Tibbs Drive-In

480 S. Tibbs Avenue,
Indianapolis, IN 46241

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Tibbs Drive-In

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Tibbs Drive-In opened in 1967 as a single screen drive-in. In 1973 it became a triplex drive-in. In 1998 a fourth screen was added. Each screen shows a double feature.

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Lost Memory
Lost Memory on February 14, 2007 at 4:37 am

This is a 07/28/2002 article that mentions the Tibbs Drive-In:

“Indiana Sees Resurgence of Drive-in Movie Theaters.
By Russ Rizzo, The Indianapolis Star Knight Ridder/Tribune Business News

Jul. 28—Children play tag on a playground below the 80-foot-tall screen. Minivans tune in to a low-power FM station to hear the previews. Kool-Aid and fried chicken sit ready for a movie meal.

This isn’t your mother’s drive-in.

Like the teenagers who once steamed Mustang windows in the back rows of their lots, drive-ins have matured. Outdoor theaters have transformed into family spots, and an American tradition is enjoying new life.

The rebirth is evident at Tibbs Drive-in, one of the few outdoor theaters left in the Indianapolis area. Cars pack the 22-acre lot so full on weekends that owner Ed Quilling added a fourth screen in 1998.

Drive-in enthusiasts have fewer choices than they did in the 1950s, when the state had 120 theaters, according to United Drive-in Theatre Owners Association, which tracks theater openings nationwide. Now 23 are operating in Indiana, and more could be on the way.

The reason for the revival: Family events are in, Quilling said, and the $3 admission for children under 12 can’t be beat. Adults pay $8. They can stay for two movies and take their own food.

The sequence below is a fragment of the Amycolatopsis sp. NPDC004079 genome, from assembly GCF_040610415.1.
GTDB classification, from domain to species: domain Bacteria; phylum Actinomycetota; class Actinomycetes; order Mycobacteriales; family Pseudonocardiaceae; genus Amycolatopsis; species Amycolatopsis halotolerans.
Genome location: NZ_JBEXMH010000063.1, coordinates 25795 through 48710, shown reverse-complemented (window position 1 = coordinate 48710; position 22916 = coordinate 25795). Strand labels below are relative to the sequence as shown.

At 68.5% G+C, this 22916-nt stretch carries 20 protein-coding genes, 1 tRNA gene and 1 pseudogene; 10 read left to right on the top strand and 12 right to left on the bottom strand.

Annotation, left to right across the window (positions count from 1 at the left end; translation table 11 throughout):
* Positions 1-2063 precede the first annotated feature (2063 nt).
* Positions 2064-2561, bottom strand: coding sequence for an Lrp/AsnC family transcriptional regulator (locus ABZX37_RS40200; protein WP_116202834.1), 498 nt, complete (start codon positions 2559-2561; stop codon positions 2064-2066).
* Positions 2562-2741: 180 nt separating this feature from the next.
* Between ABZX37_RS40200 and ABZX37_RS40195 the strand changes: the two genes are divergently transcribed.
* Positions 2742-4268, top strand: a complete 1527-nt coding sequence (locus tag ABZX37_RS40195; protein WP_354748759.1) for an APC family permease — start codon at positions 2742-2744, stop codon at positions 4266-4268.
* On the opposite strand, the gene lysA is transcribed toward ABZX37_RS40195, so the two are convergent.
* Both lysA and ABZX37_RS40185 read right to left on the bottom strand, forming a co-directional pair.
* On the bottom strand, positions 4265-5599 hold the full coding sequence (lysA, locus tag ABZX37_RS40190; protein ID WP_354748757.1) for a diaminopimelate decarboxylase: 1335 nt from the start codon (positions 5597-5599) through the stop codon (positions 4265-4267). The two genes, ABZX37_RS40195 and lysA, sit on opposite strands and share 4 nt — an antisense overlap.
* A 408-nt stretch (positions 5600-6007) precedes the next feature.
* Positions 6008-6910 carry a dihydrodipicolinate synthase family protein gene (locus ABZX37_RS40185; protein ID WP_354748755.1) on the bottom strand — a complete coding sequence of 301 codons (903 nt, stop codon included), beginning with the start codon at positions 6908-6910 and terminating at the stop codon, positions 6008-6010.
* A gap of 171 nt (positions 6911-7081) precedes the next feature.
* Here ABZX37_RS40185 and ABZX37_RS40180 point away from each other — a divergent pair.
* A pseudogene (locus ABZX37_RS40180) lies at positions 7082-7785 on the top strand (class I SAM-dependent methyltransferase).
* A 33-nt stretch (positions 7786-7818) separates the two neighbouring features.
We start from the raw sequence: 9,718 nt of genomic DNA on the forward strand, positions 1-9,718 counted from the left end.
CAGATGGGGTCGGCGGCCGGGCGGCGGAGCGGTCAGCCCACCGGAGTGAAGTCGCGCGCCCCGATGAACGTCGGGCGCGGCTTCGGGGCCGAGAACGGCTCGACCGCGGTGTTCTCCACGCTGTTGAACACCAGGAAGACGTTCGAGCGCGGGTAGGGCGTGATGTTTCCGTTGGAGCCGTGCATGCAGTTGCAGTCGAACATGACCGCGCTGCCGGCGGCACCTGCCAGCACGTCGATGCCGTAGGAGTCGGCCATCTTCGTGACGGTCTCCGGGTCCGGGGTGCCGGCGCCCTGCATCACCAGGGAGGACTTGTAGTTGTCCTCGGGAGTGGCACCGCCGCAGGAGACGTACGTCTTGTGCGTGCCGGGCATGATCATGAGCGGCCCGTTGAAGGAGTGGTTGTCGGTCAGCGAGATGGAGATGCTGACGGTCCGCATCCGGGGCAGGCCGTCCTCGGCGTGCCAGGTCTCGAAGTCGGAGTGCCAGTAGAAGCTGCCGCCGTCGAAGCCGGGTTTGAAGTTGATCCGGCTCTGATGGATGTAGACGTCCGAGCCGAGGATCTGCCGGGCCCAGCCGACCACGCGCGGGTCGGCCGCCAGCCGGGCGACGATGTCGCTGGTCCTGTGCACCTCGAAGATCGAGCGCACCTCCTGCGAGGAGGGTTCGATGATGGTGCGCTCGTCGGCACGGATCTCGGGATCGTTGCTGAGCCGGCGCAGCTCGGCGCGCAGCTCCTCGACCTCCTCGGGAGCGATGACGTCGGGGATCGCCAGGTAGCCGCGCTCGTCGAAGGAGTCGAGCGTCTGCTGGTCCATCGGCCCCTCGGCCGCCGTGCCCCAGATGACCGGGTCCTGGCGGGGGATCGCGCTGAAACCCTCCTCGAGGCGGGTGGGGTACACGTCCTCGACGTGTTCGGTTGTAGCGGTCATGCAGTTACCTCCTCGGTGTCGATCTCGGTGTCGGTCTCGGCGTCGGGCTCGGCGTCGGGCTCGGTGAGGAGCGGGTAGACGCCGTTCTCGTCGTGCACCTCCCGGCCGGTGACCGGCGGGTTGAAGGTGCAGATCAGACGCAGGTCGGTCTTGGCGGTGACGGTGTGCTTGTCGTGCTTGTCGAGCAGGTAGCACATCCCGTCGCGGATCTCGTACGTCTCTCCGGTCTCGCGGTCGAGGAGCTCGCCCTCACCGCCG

“It’s a bargain,” Quilling said.

Stephanie Russell frequented drive-ins when they were a haven for romance-minded teen-agers or those who wanted to drink beer without parental knowledge. She helped stuff kegs into trunks and watched friends sneak in on foot during the 1980s.

“I don’t remember one movie I saw,” Russell said about hanging out with friends during what owners refer to as the troubled days of drive-ins.

Now “it’s very low-key,” the 33-year-old office worker said while sitting on the back of a white Ford Blazer with her two children.

At Tibbs, mom smokes, son Josh tosses a football and daughter Aerienne enjoys a Coke from home — all things the Russells can’t do at an indoor theater.

Bill Pickard recalls when the drive-in was a “roll-up-the-windows-and-steam-it-up kind of place.” Recently, he watched “Men in Black II” with his wife, Becky, and friends — while playing a game of cards.

Boom to bust

In many ways, the ‘50s was the golden age of drive-ins. More than 4,000 theaters operated then. Families packed their Buick Specials with popcorn and lemonade, and teen-agers ducked into trunks of Ford Thunderbirds to sneak into the hottest place to take a date.

In the Indianapolis area, dozens of drive-ins showed weekend features, including the Clermont Deluxe, which still operates. Even small towns could support more than one drive-in.

Carl and Ruth Stewart built their own drive-in near Bloomington in 1955 after growing tired of one within miles of their house. They put up a screen in their yard and attracted hundreds of customers each weekend; they still do.

The Tibbs opened in 1967 and enjoyed enough success to add two screens in 1973.

Plainfield resident Darlene Heckman recalls frequenting drive-ins in the 1960s, when there wasn’t much else for teen-agers to do. She rode in the trunk to take advantage of pay-by-the-carload pricing and would run the heater to stay warm during winter features.